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March 16, 2013
Utes hit the wall
After an unlikely four-game win streak, including two conference tournament wins, Utah ran into a buzzsaw in Oregon, who dismantled the Utes 64-45 Friday night.
Post-game, the emotional Utes had trouble reconciling the small but sweet taste of success they got to enjoy with the stinging loss of their singular, but final conference loss Friday.
"It's kind of hard to think about the week overall, still stinging from this one. But I'm really proud of our guys, who continued to get better as the year went on. From a coaching perspective if you can be playing your best basketball at the end of the year, I think that's what we all strive for," said Larry Krystkowiak. "That's what our fellas did. I know it's fun to keep coming back here every day and advance and get a chance to be on ESPN, and all of those things are all good for our program."
Oregon elevated its game Friday in response to what it had seen from Utah during their 2 game conference streak, and talked about needing to come out with energy from the opening tip.
Indeed, that's what Oregon did, setting the tone early and with few exceptions, never really let up. Utah showed some fight and matched Oregon's effort sporadically, but could not sustain it beyond a few minutes at a time.
Utah started the contest missing good, open shots and continued to struggle offensively all night. Eventually, Oregon's tough defensive pressure took its toll on Utah, who responded with a mix of poor shot selection, bad bounces and luck. Utah finished the night shooting 29.4 percent from both the floor, and from three-point range.
Utah's 17 turnovers didn't help matters and gave Oregon 18 points on the night; essentially representing Oregon's win margin, which was 19.
"I don't believe we wore down, I think they're a really good defensive team. They took us out of a lot of stuff we wanted to do," Krystkowiak credited.
Krystkowiak went on to attribute Utah's lack of offense to not being quite at the same level of an Oregon, Arizona or UCLA, citing a team's ability and readiness to play on consecutive nights as criteria for being elite.
"Without some practice time here in the tournament, [it's hard]. When you get to be an elite team, and you're deserving of being in the final four of this conference, and have an opportunity to move on, it means you're able to face different types of teams," Krystkowiak offered. "This is a really good defensive team, and we probably could have used a couple days of practice to prepare. Without an opportunity to do that, it felt like we all got punched in the face."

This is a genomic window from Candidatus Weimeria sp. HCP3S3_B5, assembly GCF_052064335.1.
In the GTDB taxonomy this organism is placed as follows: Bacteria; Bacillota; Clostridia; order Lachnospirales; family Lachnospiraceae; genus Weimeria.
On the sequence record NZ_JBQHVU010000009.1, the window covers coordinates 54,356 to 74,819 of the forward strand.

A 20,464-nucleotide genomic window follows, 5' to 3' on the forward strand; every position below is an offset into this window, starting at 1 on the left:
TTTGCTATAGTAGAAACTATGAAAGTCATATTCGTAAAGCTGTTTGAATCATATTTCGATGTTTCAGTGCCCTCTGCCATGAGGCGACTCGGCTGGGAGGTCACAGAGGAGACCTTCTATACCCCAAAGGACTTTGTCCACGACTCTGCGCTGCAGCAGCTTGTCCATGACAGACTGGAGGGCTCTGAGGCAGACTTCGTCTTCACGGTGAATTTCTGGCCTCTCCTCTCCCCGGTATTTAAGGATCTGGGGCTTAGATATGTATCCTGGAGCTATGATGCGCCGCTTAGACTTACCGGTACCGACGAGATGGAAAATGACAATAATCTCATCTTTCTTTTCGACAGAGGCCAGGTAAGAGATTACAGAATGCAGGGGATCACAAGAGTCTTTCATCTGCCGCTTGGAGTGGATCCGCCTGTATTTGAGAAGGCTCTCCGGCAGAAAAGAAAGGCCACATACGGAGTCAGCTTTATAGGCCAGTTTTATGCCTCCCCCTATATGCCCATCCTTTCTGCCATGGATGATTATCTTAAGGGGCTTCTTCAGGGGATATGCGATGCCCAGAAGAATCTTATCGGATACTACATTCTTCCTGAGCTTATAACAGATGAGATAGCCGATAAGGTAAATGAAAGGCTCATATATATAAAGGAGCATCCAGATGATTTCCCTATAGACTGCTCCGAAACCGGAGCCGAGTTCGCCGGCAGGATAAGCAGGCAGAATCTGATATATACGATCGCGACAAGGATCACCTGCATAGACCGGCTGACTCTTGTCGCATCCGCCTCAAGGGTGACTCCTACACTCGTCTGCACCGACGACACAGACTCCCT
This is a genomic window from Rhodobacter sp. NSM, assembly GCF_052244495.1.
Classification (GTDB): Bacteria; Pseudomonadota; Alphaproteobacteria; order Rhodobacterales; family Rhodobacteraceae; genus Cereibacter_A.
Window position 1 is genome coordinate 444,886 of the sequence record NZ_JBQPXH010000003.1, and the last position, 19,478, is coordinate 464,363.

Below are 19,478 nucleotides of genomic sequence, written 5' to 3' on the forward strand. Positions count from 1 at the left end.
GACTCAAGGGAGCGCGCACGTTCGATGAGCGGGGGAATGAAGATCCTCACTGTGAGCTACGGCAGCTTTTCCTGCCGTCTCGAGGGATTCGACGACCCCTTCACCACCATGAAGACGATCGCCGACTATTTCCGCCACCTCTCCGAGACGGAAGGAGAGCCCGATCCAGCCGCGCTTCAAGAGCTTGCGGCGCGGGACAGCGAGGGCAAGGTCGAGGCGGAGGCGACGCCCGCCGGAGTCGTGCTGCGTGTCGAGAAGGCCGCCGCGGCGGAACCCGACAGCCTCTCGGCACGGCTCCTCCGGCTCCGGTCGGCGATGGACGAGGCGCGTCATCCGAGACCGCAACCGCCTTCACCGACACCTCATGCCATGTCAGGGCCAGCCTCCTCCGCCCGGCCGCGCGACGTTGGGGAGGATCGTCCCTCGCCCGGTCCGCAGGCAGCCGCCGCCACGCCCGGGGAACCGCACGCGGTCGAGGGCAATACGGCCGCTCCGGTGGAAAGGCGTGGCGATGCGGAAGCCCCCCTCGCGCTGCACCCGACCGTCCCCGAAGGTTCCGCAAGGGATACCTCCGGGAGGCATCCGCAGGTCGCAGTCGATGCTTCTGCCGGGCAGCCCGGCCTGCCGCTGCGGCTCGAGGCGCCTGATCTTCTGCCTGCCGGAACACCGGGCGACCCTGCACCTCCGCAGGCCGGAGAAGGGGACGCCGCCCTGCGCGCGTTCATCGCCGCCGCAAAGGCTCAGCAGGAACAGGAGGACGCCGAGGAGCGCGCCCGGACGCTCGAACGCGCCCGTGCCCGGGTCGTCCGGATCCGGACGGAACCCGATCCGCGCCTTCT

Utah took several punches, and showed it can take a punch; several for that matter, but had no ability to punch back. True freshman Brandon Taylor jabbed the Ducks, giving the Utes a silver lining, as he led the team with 13 points, while fellow freshman Jordan Loveridge added eight points, five rebounds, three assists, one block and one steal.
Another bright spot for Utah late in the season was Dakari Tucker, who chipped in five points and five rebounds, who provided more of the un-trackable intangibles than any other Ute Friday night.
Senior Jarred DuBois praised his freshmen, citing a confidence and hope for them and the future of Utah Basketball.
"The future here is bright. Not many people come in as a freshman and get to the conference semi-finals," DuBois appraised. "I think we started something special. I think you'll continue to see this program grow, and I don't think this is the last time you'll see these guys at this level."
For DuBois, he'll not have another chance at this level, and unfortunately, didn't go out the way he would have liked.
Oregon had a very set game plan coming into the night, which it executed to perfection, shutting Utah senior Jarred DuBois out completely. Utah's leading scorer heading into the tournament, and in the tournament itself, went 0-8 and accumulated just two assists, but six turnovers.
Jason Washburn got out to a slow start offensively, barely topping his season average to finish with 12 points and nine rebounds to end his collegiate career. Tearful and emotional post-game, Washburn expressed regret at having not done enough for the program, tonight and through his career.
"The only thing I ever wanted for this program was to win. All I ever wanted was for it to get back to the top. Unfortunately, in my era I couldn't bring it there. It's my only regret," Washburn managed. "It's my only regret. I don't regret staying. I know I put in the work and the personal effort. The only regret is that I couldn't win for this program and for Utah. It's the only regret I have."
Utah finishes the season with a 15-18, 5-13 record.